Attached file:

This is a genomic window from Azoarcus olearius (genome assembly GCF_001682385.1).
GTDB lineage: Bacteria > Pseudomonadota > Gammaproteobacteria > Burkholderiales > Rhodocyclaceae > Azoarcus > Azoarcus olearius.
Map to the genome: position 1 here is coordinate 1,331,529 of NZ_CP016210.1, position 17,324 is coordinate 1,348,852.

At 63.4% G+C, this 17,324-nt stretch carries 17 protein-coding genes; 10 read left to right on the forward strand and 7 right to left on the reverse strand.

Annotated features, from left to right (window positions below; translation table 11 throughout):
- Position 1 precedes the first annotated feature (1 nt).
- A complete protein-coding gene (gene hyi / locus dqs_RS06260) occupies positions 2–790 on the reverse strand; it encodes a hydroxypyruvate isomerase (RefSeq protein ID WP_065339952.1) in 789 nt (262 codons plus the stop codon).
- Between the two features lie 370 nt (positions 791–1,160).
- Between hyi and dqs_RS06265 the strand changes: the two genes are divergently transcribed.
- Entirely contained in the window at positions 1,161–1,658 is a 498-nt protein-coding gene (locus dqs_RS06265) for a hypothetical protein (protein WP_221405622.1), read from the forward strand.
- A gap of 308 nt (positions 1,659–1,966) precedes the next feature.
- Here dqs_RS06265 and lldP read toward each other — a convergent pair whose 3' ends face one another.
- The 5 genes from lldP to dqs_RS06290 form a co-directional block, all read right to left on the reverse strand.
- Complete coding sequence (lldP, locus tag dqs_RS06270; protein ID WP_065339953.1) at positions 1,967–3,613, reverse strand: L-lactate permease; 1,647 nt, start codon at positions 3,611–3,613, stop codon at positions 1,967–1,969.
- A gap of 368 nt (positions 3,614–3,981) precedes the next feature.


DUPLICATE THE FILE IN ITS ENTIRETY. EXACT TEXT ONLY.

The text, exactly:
This is a genomic window from Azoarcus olearius (genome assembly GCF_001682385.1).
GTDB lineage: Bacteria > Pseudomonadota > Gammaproteobacteria > Burkholderiales > Rhodocyclaceae > Azoarcus > Azoarcus olearius.
Map to the genome: position 1 here is coordinate 1,331,529 of NZ_CP016210.1, position 17,324 is coordinate 1,348,852.

At 63.4% G+C, this 17,324-nt stretch carries 17 protein-coding genes; 10 read left to right on the forward strand and 7 right to left on the reverse strand.

Annotated features, from left to right (window positions below; translation table 11 throughout):
- Position 1 precedes the first annotated feature (1 nt).
- A complete protein-coding gene (gene hyi / locus dqs_RS06260) occupies positions 2–790 on the reverse strand; it encodes a hydroxypyruvate isomerase (RefSeq protein ID WP_065339952.1) in 789 nt (262 codons plus the stop codon).
- Between the two features lie 370 nt (positions 791–1,160).
- Between hyi and dqs_RS06265 the strand changes: the two genes are divergently transcribed.
- Entirely contained in the window at positions 1,161–1,658 is a 498-nt protein-coding gene (locus dqs_RS06265) for a hypothetical protein (protein WP_221405622.1), read from the forward strand.
- A gap of 308 nt (positions 1,659–1,966) precedes the next feature.
- Here dqs_RS06265 and lldP read toward each other — a convergent pair whose 3' ends face one another.
- The 5 genes from lldP to dqs_RS06290 form a co-directional block, all read right to left on the reverse strand.
- Complete coding sequence (lldP, locus tag dqs_RS06270; protein ID WP_065339953.1) at positions 1,967–3,613, reverse strand: L-lactate permease; 1,647 nt, start codon at positions 3,611–3,613, stop codon at positions 1,967–1,969.
- A gap of 368 nt (positions 3,614–3,981) precedes the next feature.